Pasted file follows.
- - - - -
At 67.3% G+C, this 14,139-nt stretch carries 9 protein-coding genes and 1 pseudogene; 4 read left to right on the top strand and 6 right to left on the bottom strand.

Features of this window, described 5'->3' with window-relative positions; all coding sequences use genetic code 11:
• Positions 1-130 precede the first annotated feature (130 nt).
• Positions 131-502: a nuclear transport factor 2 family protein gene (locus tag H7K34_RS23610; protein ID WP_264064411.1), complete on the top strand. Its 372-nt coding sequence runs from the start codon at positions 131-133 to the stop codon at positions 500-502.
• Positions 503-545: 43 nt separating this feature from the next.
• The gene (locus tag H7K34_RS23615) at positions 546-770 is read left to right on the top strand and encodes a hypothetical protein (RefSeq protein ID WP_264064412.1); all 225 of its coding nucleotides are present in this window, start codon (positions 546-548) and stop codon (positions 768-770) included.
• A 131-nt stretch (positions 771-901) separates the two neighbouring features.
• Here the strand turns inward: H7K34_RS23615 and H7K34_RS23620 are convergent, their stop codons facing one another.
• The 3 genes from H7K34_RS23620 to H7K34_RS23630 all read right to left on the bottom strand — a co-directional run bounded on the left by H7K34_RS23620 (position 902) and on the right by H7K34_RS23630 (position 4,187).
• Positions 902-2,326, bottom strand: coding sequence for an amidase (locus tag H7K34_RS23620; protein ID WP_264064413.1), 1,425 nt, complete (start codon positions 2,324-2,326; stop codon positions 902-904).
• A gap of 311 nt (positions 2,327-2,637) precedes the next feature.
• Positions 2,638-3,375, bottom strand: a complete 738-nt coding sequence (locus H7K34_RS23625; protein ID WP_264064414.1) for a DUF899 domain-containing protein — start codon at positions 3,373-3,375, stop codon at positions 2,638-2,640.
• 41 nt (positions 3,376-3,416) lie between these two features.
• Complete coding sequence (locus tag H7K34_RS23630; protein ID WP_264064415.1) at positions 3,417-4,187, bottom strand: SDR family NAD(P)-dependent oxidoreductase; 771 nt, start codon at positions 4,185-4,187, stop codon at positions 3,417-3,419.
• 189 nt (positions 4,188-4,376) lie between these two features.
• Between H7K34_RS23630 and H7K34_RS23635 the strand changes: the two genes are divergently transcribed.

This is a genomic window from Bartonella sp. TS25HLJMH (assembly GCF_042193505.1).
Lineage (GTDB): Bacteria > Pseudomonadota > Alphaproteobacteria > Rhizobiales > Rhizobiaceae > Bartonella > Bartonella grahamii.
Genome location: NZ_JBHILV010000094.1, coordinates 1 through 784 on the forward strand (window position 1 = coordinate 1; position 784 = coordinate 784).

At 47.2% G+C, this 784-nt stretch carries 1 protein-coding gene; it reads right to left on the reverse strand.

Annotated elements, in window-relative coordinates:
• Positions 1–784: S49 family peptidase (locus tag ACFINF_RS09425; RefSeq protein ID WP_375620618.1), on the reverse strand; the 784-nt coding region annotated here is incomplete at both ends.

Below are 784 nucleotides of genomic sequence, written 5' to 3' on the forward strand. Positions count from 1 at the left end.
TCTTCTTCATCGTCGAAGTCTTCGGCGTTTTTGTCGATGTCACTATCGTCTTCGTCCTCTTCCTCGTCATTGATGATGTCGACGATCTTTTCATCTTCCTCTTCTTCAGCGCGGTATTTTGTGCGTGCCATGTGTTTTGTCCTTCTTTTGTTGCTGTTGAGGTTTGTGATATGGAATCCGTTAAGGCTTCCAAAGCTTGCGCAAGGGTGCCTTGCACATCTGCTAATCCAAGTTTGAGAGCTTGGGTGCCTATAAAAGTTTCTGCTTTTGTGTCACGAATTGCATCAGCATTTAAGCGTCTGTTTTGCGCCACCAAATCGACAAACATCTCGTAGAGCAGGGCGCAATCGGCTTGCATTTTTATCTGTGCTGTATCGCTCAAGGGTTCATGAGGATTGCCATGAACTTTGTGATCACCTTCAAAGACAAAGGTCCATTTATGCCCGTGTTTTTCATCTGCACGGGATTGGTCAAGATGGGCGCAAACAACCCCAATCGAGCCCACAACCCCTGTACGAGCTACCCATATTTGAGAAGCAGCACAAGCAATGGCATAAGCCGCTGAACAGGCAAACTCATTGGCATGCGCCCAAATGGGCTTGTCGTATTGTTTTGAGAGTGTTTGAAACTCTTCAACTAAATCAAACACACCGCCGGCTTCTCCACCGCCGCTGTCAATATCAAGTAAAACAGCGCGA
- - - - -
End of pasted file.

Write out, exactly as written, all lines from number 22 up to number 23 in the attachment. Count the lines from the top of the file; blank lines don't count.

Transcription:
• Positions 1–784: S49 family peptidase (locus tag ACFINF_RS09425; RefSeq protein ID WP_375620618.1), on the reverse strand; the 784-nt coding region annotated here is incomplete at both ends.

Below are 784 nucleotides of genomic sequence, written 5' to 3' on the forward strand. Positions count from 1 at the left end.